Rama seems all softness and light to me so it is hard to believe that from time to time, her dark side can still rear up. She sums it up as “too muchness… something left over from my masculine side.” Many strong- minded, smart women will empathise with Rama when she says that she can come across, unintentionally, as a little pushy. She firmly believes that ego and intellect can stop the super-collective intelligence from manifesting itself but because she is also someone who can see the big picture and is constantly inpatient with the pace of change, she can move forward too fast, thus potentially, “spoiling the broth because others need time or are simply not ready yet.”
Like many seekers, Rama speaks of herself as a work in progress. Having lived, worked and learned about life’s terrors and triumphs in India, the US, France, Algeria, Italy, Switzerland, the UK, Ethiopia, Uganda, Afghanistan and Sri Lanka, she is committed to co-creating a world for all, “not just about humans, not just male vs. female but as much about nature, culture and spirituality.” In that, she has much in common with her friend and the third co-founder of RWRW, Jean Houston.
It’s not easy to deal dispassionately with a woman whose, “mind should be considered a national treasure,” according to Buckminster Fuller and whose forebears have a city named after them – yes indeed, Houston in Texas. So just as with Scilla and Rama, I decided not to read too much about Jean before we spoke and I am so glad I didn’t. Our conversation hurtled joyously from knee damage sustained from a fall into a lava crater, to a lifelong love of dogs and being, “raised by fur”, to learning lessons about the dangers of passive female stereotypes after watching the Ramayana on the only TV in an Indian village courtesy of a little old Brahmin lady, to how the modern-day popularity of tattoos may just be an external, unconscious expression of growing mass mindfulness. Jean Houston, I discovered, is a master of magical storytelling.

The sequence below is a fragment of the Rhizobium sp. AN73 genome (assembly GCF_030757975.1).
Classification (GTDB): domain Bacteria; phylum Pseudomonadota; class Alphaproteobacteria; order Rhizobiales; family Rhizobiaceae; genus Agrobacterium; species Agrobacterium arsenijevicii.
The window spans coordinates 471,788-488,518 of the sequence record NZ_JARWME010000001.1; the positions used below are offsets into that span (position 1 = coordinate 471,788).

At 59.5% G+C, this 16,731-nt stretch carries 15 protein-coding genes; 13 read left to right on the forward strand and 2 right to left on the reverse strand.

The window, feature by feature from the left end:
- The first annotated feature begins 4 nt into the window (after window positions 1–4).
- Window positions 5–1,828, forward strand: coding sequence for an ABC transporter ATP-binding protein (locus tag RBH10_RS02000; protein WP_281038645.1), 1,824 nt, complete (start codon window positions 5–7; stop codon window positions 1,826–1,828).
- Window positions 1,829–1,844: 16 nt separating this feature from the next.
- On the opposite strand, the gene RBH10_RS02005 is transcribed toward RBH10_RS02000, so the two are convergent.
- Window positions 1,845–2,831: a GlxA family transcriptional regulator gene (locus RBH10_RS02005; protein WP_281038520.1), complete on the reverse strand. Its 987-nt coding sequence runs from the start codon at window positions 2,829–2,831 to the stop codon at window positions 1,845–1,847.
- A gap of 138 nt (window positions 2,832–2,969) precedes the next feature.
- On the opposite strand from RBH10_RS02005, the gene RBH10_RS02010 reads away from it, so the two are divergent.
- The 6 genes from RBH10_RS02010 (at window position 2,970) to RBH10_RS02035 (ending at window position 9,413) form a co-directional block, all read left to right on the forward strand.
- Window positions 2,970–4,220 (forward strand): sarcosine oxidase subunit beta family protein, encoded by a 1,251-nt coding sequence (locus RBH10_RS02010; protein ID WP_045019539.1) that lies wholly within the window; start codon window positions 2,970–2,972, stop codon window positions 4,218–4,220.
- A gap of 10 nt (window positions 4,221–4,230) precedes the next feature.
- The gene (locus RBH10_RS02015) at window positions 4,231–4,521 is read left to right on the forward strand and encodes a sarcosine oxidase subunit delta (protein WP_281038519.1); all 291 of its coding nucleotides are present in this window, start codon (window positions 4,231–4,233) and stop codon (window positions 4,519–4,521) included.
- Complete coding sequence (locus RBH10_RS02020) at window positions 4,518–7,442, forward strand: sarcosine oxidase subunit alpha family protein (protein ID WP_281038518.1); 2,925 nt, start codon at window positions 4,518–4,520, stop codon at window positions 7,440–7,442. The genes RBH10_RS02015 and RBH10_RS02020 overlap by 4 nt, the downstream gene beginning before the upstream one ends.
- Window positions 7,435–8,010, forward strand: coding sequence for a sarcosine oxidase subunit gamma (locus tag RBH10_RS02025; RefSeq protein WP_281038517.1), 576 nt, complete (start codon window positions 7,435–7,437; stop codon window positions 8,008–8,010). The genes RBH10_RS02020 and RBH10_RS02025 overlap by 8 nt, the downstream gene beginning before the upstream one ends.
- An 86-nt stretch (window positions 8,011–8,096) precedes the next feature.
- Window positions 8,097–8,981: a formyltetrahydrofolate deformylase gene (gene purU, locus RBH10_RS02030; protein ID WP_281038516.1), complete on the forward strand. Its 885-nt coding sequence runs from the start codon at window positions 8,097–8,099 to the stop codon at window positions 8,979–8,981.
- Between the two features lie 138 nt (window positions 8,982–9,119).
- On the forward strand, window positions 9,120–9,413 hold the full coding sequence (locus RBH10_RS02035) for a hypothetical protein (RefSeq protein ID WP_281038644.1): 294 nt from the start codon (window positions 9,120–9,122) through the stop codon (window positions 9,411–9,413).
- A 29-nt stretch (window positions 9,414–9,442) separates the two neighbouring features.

Born prematurely to a Sicilian mother and Texan father, Jean Houston refers to herself as the world’s largest, oldest foetus whose unique perspective on life has been formed by coming into the world ‘incomplete’.
She sees this as the source of her strength as it comes with handy perks in that she can tune into unfamiliar cultures and pick up new languages very easily. But it also has a dark side because it renders her chronically over-available. It is not unusual for this 77-year-old lady to work 18-hour days to answer the 1000+ emails she receives every day.
By the time she was a teenager, Jean had attended more than 20 schools. Being the perpetual ‘new girl’, she felt she had no choice but to take control somehow. So she made a habit of becoming class president by being generous with her bubble-gum and showing off her talent with a lasso. Brought up to be of service to others, it was during this time that she became aware of how many young children were falling away because of the inadequacies of the education system.